Over the last two months I have found some success with practicing positive reinforcement, mainly with my beloved dog companion Sophie, but also as a life lesson more generally.
It started one day when, while I was in the bathroom, my dear Sophie–11+years young and generally excellent about utilizing piddle pads in her own rather opulent bathroom setup with tarps and liners and four pads at a time to prevent misses!–, sat right outside the bathroom door and relieved herself on the area-rug carpet! This happened two times more in the next couple of days despite my arduous use of enzymatic cleanups and strong admonishment and reinforcement of the litter pads.
The fourth day in, I decided to get rid of the rug, rolled it up and moved it to the basement, leaving a wood floor such as she has never made mistakes on. But I wondered inwardly, what was going on? Sophie seemed pleased with herself when she had used the carpet in my view, so I knew somehow she thought I would be equally pleased and was confused when I was not!
I realized the carpet area Sophie had used was near the water cooler (Culligan dispenser). Sometimes water might drip from the dispenser while I am filling a glass or a coffee carafe. So I figured out that Sophie might have interpreted this slight moisture on the rug as an invitation. With this awareness, I changed my approach.
After still strongly reinforcing the use of her litter pads (she is a small dog and while she loves to relieve herself out of doors, I want her to have a way to do so overnight or when I am away for several hours), I started rewarding her with diabetic-friendly Sci-Di W/D morsels, calling them “piddle treats.” Every time she uses the pads during the day and every morning when I check her pads out, I congratulate and praise her for being such a good girl!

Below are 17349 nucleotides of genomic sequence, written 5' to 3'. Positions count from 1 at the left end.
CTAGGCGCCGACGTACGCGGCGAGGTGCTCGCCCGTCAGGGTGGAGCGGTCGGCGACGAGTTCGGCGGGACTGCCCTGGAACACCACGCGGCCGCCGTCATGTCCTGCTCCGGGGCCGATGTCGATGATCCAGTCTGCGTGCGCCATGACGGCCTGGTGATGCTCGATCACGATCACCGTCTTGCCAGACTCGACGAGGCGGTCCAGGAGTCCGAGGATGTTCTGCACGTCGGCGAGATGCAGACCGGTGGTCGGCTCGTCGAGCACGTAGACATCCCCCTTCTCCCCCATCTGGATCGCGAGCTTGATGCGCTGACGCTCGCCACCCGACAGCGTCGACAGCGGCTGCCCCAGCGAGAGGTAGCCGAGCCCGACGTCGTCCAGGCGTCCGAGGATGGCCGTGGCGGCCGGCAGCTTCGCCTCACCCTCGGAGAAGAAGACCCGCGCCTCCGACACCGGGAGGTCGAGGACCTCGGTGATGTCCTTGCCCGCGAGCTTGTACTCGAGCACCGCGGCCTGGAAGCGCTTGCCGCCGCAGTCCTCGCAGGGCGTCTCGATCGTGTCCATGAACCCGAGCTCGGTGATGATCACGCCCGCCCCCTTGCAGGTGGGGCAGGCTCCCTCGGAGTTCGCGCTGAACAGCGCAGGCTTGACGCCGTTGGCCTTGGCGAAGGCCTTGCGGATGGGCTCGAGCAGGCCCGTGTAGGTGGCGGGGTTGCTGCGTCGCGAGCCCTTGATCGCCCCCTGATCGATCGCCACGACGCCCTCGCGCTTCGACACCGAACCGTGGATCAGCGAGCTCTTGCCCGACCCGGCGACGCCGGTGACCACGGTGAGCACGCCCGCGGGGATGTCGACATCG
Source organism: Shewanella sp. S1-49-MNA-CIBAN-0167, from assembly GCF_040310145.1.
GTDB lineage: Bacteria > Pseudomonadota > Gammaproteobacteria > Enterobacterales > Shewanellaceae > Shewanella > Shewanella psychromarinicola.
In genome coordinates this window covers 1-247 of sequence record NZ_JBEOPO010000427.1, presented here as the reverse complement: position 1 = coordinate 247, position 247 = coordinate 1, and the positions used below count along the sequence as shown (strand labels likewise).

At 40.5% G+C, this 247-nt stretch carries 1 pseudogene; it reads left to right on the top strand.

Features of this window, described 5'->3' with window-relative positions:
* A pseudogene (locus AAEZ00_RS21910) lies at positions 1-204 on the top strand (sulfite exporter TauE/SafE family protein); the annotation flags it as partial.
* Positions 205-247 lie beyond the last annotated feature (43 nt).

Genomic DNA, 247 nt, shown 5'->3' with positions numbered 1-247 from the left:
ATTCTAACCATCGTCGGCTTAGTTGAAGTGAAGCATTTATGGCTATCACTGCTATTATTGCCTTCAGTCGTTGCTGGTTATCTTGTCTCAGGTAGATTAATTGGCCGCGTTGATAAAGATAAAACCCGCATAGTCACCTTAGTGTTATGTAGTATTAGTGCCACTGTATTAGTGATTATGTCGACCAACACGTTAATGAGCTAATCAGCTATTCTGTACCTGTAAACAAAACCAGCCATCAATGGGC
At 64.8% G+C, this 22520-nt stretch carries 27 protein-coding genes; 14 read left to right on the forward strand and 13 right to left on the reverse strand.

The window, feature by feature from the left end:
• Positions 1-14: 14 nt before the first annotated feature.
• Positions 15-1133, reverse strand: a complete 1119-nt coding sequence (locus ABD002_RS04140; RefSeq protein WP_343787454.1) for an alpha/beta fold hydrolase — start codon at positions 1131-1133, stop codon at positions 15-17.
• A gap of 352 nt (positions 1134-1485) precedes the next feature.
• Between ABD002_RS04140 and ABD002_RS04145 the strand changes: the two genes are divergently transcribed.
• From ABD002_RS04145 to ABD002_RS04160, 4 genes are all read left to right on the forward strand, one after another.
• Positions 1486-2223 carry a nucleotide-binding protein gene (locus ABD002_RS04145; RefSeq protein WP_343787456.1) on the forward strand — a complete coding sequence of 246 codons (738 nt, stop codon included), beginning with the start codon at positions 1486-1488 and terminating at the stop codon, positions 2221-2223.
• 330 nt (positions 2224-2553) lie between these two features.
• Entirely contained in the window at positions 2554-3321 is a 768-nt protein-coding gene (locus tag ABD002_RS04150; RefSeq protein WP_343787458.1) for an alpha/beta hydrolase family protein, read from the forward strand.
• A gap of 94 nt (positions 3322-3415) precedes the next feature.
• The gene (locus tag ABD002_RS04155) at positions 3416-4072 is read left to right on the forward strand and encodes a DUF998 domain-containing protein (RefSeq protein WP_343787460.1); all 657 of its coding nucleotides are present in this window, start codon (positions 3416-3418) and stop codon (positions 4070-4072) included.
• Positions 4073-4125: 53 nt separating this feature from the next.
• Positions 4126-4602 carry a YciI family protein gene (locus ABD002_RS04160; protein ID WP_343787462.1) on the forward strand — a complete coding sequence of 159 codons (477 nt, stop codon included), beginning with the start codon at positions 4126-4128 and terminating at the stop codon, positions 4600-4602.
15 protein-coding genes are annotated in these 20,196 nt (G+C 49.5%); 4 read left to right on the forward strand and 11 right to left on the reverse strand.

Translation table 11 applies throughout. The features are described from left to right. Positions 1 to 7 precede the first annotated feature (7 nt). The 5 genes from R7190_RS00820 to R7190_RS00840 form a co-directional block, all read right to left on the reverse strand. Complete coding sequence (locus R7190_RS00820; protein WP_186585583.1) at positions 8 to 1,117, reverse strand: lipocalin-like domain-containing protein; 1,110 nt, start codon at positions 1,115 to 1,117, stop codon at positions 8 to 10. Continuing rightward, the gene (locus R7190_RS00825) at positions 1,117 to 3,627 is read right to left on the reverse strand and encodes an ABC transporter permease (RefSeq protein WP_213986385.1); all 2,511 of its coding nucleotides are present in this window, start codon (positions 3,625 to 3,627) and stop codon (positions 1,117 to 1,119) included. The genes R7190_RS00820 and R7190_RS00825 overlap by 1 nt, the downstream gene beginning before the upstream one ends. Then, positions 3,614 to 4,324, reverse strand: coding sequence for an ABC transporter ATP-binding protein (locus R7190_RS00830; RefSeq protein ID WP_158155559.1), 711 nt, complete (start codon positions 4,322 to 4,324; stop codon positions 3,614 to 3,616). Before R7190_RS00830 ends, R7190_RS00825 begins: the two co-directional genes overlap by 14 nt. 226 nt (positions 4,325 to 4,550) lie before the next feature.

She has not made any mistakes since this change in approach to positive reinforcement instead of admonishment.
I have been reflecting on the practice of positive reinforcement more generally. I realize it is important to use positive reinforcement with others I interact with day to day, and with myself! This has led to a more relaxed attitude altogether, and I find I am finding ways to have more fun and to celebrate happiness.
In retrospect I remember how, when I was growing up, I loved the book Irish Red. As I recall, this story directly champions using positive reinforcement and demonstrating unconditional love in bonding with a dog, and I remember from then committing to use that approach with my own pets, always.
My cat and dog life companions (plus a parakeet, a pigeon, and mice when I was young!) have always been among my closest friends and they are my home family as I have generally lived humanly alone or with a roommate.
My better endings suggestion here is simple: Be Kind to Others and to Yourself to Be Happy! Reward your loved ones and yourself with positive vibes and attitudes.
Better Endings Story Seed
How can you practice positive reinforcement with a relationship situation you are currently facing, and with yourself? Journal also about a time when you used positive reinforcement and it led to an improvement in your life happiness.